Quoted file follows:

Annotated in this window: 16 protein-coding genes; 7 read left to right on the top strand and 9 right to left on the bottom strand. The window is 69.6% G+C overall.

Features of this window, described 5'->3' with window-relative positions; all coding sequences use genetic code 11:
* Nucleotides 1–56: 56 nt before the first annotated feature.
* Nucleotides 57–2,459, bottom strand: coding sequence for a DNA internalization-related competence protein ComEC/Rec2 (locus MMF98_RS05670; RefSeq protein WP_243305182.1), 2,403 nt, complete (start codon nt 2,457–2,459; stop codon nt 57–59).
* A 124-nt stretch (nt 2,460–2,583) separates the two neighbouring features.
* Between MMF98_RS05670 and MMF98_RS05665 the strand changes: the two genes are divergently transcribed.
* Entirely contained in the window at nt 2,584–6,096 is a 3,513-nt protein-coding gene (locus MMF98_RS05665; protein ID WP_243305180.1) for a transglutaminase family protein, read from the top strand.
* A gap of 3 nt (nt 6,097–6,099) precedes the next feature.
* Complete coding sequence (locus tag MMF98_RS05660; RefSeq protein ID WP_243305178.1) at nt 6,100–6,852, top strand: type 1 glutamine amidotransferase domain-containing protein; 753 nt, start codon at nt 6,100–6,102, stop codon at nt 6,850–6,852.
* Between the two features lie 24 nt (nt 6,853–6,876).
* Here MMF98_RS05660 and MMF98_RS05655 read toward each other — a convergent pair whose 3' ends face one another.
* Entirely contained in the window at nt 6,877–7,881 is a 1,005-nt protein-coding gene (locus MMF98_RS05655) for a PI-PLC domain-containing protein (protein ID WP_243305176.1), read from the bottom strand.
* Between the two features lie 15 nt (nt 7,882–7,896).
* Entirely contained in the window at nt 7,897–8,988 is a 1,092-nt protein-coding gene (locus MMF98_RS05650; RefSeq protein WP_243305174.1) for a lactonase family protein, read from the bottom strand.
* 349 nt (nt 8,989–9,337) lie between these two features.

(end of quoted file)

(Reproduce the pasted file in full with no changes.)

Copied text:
Annotated in this window: 16 protein-coding genes; 7 read left to right on the top strand and 9 right to left on the bottom strand. The window is 69.6% G+C overall.

Features of this window, described 5'->3' with window-relative positions; all coding sequences use genetic code 11:
* Nucleotides 1–56: 56 nt before the first annotated feature.
* Nucleotides 57–2,459, bottom strand: coding sequence for a DNA internalization-related competence protein ComEC/Rec2 (locus MMF98_RS05670; RefSeq protein WP_243305182.1), 2,403 nt, complete (start codon nt 2,457–2,459; stop codon nt 57–59).
* A 124-nt stretch (nt 2,460–2,583) separates the two neighbouring features.
* Between MMF98_RS05670 and MMF98_RS05665 the strand changes: the two genes are divergently transcribed.
* Entirely contained in the window at nt 2,584–6,096 is a 3,513-nt protein-coding gene (locus MMF98_RS05665; protein ID WP_243305180.1) for a transglutaminase family protein, read from the top strand.
* A gap of 3 nt (nt 6,097–6,099) precedes the next feature.
* Complete coding sequence (locus tag MMF98_RS05660; RefSeq protein ID WP_243305178.1) at nt 6,100–6,852, top strand: type 1 glutamine amidotransferase domain-containing protein; 753 nt, start codon at nt 6,100–6,102, stop codon at nt 6,850–6,852.
* Between the two features lie 24 nt (nt 6,853–6,876).
* Here MMF98_RS05660 and MMF98_RS05655 read toward each other — a convergent pair whose 3' ends face one another.
* Entirely contained in the window at nt 6,877–7,881 is a 1,005-nt protein-coding gene (locus MMF98_RS05655) for a PI-PLC domain-containing protein (protein ID WP_243305176.1), read from the bottom strand.
* Between the two features lie 15 nt (nt 7,882–7,896).
* Entirely contained in the window at nt 7,897–8,988 is a 1,092-nt protein-coding gene (locus MMF98_RS05650; RefSeq protein WP_243305174.1) for a lactonase family protein, read from the bottom strand.
* 349 nt (nt 8,989–9,337) lie between these two features.